• bone marrow-derived cell;
  • mouse;
  • prostate;
  • regeneration;
  • macrophage;
  • macrophage-colony stimulating factor



Recent studies have reported that bone marrow-derived cells (BMDCs) can be cellular components of tissue undergoing remodeling. However, the types of BMDCs that contribute to prostate regeneration are unclear. Elucidating the association between BMDCs and prostate regeneration will help to identify the mechanism responsible for abnormal prostate tissue remodeling in conditions such as benign prostate hyperplasia, proliferative inflammatory atrophy, and prostate cancer.


We used a bone marrow transplantation (BMT) technique involving green fluorescent protein (GFP)-expressing bone marrow cells and a murine model of prostate regeneration induced by androgen modulation. Immunophenotypes of recruited GFP-positive cells at days 3, 14, and 28 after regeneration were analyzed in the prostate tissue of mice that had undergone BMT.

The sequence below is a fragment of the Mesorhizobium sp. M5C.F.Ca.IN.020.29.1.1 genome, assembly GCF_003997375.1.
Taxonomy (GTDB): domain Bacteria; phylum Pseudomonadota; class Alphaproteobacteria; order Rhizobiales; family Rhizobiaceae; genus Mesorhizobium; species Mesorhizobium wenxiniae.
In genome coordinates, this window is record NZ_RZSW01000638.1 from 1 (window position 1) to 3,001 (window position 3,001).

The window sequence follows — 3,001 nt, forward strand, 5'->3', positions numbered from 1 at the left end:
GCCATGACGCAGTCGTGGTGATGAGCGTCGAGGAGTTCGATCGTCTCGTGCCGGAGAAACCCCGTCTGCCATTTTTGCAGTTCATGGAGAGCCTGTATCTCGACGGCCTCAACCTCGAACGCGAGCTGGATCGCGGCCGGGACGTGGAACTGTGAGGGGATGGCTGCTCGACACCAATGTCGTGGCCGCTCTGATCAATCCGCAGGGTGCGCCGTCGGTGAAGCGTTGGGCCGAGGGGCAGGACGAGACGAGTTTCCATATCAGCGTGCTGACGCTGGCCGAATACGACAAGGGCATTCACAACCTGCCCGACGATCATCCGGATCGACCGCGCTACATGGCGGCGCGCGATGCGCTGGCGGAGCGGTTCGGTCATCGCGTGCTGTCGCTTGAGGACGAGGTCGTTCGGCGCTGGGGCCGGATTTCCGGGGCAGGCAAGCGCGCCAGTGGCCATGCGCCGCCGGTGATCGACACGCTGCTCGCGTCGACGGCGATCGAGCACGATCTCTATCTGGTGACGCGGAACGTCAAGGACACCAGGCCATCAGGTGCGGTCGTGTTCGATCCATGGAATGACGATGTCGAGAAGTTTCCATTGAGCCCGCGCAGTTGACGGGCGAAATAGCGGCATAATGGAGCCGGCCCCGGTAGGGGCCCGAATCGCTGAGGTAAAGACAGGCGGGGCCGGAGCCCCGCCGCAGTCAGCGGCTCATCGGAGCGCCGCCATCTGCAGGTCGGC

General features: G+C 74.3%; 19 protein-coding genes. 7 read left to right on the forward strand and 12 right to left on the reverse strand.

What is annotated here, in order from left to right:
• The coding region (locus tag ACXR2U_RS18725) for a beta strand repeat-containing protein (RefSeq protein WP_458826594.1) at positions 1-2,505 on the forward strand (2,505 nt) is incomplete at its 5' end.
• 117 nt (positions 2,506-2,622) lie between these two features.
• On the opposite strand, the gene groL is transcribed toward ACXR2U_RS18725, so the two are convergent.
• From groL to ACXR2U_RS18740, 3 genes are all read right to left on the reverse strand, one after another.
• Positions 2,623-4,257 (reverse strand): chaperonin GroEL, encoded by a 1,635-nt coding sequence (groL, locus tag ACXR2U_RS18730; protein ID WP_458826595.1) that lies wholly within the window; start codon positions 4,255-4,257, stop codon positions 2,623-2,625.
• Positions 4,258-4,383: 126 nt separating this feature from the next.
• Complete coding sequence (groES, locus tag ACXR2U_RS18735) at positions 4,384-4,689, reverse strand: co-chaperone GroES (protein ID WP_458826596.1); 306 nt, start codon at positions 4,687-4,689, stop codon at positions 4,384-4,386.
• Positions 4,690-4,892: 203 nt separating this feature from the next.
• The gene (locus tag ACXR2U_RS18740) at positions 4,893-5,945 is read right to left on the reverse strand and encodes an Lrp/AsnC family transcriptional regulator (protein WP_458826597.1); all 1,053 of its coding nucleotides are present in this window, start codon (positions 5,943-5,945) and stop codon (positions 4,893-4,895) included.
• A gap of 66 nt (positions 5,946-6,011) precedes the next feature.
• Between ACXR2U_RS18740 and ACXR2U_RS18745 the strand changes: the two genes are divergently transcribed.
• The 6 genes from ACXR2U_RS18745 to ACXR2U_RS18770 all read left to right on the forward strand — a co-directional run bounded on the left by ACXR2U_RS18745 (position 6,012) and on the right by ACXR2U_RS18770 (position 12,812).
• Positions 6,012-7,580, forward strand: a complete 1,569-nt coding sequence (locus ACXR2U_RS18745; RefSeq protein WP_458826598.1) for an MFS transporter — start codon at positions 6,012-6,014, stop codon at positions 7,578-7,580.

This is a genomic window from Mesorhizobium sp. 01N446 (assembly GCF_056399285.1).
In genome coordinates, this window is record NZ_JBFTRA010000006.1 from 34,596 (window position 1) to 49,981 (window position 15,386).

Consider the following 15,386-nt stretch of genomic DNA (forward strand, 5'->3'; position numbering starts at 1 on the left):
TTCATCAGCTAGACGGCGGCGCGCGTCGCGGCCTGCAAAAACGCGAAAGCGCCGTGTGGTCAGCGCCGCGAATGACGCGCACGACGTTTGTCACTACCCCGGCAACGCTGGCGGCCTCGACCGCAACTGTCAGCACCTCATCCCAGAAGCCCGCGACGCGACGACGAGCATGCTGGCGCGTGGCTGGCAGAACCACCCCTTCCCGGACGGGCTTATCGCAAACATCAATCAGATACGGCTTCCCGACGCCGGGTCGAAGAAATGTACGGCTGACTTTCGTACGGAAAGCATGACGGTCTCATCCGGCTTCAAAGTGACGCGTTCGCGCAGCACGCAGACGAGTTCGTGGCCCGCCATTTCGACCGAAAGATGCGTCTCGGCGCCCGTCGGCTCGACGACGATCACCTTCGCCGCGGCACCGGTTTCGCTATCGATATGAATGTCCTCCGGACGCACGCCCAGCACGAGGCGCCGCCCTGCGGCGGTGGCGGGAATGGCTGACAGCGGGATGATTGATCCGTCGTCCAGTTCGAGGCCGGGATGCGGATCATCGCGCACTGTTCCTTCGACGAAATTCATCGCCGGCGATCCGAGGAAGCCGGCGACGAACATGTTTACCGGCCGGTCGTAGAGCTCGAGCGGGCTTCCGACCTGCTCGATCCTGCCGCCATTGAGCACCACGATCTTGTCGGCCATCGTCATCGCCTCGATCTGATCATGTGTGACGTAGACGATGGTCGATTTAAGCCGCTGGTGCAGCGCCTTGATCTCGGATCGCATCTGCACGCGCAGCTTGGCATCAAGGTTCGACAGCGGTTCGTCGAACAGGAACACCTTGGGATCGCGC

During the regenerating process, the most abundant BMDC phenotype was the F4/80-positive macrophage followed by the CD3-positive T lymphocyte. The proportion of all nucleated cells that were F4/80-positive BMDCs was greatest at day 3 after regeneration and was lower at days 14 and 28. By contrast, the proportion of F4/80-positive/GFP-negative cells remained unchanged at days 3, 14, and 28. Macrophage-colony stimulating factor mRNA expression level was the highest in the regenerating prostate. The number of F4/80-positive BMDCs, but not CD3-positive BMDCs, correlated with the proliferative activity of epithelial cells of the regenerating prostate at day 14.


The observation that bone marrow-derived macrophages are recruited into the prostate where they associate with prostate regeneration suggests that bone marrow-derived macrophages are involved in prostate regeneration. Prostate 72:1–11, 2012. © 2011 Wiley Periodicals, Inc.